Innovative scientific tools enable the early detection of illness and disability. We now have the ability to edit genes to prevent certain genetic conditions from happening. However, Katie Hasson, the Program Director on Genetic Justice at the Center for Genetics and Society cautions, “Where some people see illness or disability that should be edited out, others make a case for maintaining diversity and changing society’s inability to accommodate and include diverse embodiments and experiences.”

Critics of gene editing have pointed out that genetic advancement can reinforce the idealized notion of the perfect body, which could lead to phasing out naturally diverse traits. For genetic conditions that are carried on the X chromosome, like hemophilia or certain types of muscular dystrophy, future parents could could safeguard against these illnesses by having all female children. With the advancements of these technologies, there is fear that society would not see the need to provide services for those currently living with disabilities. Some worry that the quest to cure all disease would reinforce the concept that disability is harmful and something to be avoided. Their voices remain crucial as the advancements in technology could fuel societal discrimination of already marginalized populations.

Hasson expresses concern with gene editing technologies that alter the traits that could be passed onto future generations. She explained, “It’s different [from] using gene editing for gene therapy, which can benefit those people with conditions that currently exist. We may see issues if people try to use germline gene editing for reproduction, including attempts at enhancement, like giving a baby the option of blue eyes as opposed to brown. This could perpetuate the discrimination we already have.” According to Hasson, the use of gene editing to modify future generations (germline editing) is outlawed in 40 countries, but the US doesn’t have specific legislation against it. Rather, it is mainly regulated through a federal funding ban and the FDA, which currently won’t consider any clinical trials that involve embryo editing.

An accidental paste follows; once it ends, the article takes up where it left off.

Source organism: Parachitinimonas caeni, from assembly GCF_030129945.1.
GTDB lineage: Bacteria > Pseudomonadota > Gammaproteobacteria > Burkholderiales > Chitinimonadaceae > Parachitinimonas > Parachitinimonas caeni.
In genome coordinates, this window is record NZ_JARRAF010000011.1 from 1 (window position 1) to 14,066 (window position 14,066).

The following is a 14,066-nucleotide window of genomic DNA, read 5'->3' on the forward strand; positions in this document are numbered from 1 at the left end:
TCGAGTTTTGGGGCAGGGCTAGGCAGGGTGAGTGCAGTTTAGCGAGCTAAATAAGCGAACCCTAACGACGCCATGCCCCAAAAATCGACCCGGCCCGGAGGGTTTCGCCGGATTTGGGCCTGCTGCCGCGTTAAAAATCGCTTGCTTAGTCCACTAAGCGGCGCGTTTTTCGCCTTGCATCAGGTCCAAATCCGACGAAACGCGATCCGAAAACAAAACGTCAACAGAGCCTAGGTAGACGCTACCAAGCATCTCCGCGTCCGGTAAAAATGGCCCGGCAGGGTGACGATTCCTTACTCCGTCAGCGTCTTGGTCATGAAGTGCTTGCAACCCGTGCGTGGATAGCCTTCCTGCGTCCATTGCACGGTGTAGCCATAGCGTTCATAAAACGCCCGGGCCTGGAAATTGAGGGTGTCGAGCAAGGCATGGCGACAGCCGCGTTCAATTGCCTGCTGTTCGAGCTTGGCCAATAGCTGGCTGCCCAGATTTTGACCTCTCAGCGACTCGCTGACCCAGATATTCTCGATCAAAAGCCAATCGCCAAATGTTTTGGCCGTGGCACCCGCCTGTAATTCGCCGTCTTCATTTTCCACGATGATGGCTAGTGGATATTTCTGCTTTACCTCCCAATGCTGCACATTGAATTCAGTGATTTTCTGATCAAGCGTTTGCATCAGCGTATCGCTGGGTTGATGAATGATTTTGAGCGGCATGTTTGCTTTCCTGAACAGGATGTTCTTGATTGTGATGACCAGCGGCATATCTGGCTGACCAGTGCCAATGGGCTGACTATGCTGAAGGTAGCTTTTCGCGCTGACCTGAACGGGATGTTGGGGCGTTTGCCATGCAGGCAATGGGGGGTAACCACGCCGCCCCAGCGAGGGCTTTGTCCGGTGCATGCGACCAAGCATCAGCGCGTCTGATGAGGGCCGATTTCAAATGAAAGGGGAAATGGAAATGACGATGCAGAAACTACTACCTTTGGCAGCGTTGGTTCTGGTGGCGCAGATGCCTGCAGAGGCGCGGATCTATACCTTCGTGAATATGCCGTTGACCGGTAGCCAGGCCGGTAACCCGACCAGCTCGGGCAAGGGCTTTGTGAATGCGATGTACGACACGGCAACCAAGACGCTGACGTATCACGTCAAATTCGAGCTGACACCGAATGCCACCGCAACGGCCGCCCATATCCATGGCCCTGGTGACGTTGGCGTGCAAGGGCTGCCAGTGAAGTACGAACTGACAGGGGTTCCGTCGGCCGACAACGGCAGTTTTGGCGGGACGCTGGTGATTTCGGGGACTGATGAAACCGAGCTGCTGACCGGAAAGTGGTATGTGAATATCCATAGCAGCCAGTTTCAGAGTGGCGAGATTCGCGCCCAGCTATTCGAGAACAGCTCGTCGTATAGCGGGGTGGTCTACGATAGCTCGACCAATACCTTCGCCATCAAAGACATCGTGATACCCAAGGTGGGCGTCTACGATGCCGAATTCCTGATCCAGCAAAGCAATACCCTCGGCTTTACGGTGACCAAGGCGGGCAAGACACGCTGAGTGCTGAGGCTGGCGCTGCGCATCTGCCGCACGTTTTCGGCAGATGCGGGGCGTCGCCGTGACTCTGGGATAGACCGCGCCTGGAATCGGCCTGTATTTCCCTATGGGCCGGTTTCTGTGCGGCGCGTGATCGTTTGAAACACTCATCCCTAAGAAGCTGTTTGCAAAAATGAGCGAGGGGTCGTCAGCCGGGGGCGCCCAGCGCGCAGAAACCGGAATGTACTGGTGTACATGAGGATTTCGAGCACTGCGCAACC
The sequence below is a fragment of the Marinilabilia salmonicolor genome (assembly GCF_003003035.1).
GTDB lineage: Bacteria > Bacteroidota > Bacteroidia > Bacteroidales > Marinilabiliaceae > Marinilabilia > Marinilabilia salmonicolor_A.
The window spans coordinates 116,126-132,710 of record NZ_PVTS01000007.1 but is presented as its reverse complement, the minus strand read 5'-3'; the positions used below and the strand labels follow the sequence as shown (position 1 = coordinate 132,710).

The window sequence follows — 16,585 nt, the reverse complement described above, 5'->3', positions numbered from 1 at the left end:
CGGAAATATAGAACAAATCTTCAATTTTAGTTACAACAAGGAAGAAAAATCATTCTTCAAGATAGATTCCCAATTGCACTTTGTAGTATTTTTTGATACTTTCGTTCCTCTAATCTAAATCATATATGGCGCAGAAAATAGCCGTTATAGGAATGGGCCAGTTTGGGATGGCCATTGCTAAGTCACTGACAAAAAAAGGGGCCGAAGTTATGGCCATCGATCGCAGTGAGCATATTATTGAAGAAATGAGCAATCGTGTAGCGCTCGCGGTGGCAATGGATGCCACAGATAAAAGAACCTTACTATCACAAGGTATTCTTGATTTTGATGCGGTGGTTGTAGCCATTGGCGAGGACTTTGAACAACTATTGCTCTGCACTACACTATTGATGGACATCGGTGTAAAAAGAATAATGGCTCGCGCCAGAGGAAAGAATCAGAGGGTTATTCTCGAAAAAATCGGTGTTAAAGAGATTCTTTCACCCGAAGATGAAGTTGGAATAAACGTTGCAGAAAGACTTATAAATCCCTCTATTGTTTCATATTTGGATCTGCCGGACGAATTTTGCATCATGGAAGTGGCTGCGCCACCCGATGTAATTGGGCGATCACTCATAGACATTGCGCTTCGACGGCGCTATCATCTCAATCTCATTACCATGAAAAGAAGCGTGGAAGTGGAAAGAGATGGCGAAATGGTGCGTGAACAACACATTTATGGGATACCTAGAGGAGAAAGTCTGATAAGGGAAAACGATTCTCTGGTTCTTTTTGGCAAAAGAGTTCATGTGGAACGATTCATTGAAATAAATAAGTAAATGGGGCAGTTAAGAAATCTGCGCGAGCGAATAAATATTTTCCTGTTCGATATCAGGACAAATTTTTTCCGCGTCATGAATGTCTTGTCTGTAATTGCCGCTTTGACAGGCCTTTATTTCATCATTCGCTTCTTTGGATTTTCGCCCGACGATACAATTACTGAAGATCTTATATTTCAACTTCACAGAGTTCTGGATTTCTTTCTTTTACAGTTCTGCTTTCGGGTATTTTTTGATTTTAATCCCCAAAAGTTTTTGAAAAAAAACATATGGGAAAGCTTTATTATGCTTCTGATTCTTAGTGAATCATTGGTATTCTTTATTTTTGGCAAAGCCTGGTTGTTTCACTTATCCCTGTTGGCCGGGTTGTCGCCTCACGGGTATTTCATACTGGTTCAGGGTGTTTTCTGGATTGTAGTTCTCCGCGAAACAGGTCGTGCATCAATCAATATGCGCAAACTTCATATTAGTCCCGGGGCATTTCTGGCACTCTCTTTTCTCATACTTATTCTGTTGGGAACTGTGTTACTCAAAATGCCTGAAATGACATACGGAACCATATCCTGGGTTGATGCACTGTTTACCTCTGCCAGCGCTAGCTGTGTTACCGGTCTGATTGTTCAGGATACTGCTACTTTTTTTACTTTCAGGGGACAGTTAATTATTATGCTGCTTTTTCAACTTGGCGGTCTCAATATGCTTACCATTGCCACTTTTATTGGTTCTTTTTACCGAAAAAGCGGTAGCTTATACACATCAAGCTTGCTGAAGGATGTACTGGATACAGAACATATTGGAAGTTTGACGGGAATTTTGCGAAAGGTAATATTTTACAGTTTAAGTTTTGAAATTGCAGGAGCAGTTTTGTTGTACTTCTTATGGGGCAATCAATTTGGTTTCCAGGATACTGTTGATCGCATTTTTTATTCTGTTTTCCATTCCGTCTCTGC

The Future is Bright?
Throughout history, genetics have been used to reinforce systems of oppression and alienate marginalized groups of people. Individuals have the increasing ability to define themselves in genetic hierarchies, which can support societal inequalities. Until the baseline discrimination issues are addressed, genetic testing could amplify current injustices in our system.

While personal predictive tests may provide useful information, someone with a predisposition for a condition will not necessarily develop it. A majority of diseases occur from a multitude of genes, not a single marker. Whatever an individual’s genetic constitution may be, they always have the power to influence their genetic makeup with diet, physical activity, and a healthy lifestyle.

Advances in genetic testing will likely show that everyone has a predisposition for some condition or illness. We all have unique genetic quirks. That idea that some of us are genetically more advanced than others needs to die with the biased information that constructed it in the first place.